A friend writes:
Reading Rothbard's "For A New Liberty" again.
Came across a the following passage where he talks about classical liberals losing their radicalism.
"But after achieving impressive partial victories against statism, the classical liberals began to lose their radicalism, their dogged insistence on carrying the battle against conservative statism to the point of final victory. Instead of using partial victories as a stepping-stone for evermore pressure, the classical liberals began to lose their fervor for change and for purity of principle. They began to rest content with trying to safeguard their existing victories, and thus turned themselves from a radical into a conservative movement—'conservative' in the sense of being content to preserve the status quo."
This immediately caused me to think about modern times:
There is no questioning that the Ron Paul movement has achieved more than partial victories against statism (at least in the hearts & minds of millions).
However, as Rothbard's example of the classical liberals shows, such a situation can become stale. And there are plenty of 'conservatives' out there (Rand Paul, Cato, Reason, FreedomWorks, etc, etc) who will undoubtedly pick-up many of the new Paulians out there. And sadly, many can, as Rothbard pointed out "lose their ferver for change and for purity of principle."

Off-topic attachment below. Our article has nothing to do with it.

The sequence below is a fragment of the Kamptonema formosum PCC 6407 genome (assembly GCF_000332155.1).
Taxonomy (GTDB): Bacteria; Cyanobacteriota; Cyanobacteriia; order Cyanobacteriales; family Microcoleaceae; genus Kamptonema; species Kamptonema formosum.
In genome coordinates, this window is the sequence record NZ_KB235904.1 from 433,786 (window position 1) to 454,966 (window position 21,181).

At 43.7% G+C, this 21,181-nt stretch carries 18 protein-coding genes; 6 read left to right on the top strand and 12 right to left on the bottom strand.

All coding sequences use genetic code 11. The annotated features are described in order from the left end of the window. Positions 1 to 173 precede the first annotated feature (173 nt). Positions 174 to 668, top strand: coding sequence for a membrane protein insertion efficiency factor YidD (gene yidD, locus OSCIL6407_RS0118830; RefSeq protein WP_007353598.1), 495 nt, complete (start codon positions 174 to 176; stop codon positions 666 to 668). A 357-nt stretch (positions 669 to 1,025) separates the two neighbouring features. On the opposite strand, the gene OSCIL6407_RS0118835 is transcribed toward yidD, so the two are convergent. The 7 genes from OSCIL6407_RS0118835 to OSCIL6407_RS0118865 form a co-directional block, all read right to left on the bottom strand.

I bring this up remind you how important a site like EPJ and The Robert Wenzel Show are. There's a dire need for 'radical' outlets.
There needs to be an interviewer (like you) that grills guests (even other libertarians)...and uproots anything that can cause the movement to go stale. You've caught a bunch of flak about nit-picking...I say keep it up! If people want to hear Molyneux go unchallenged, there are probably hundreds of his interviews out there that will satisfy that.
What happened to the classical liberals can't happen this time around.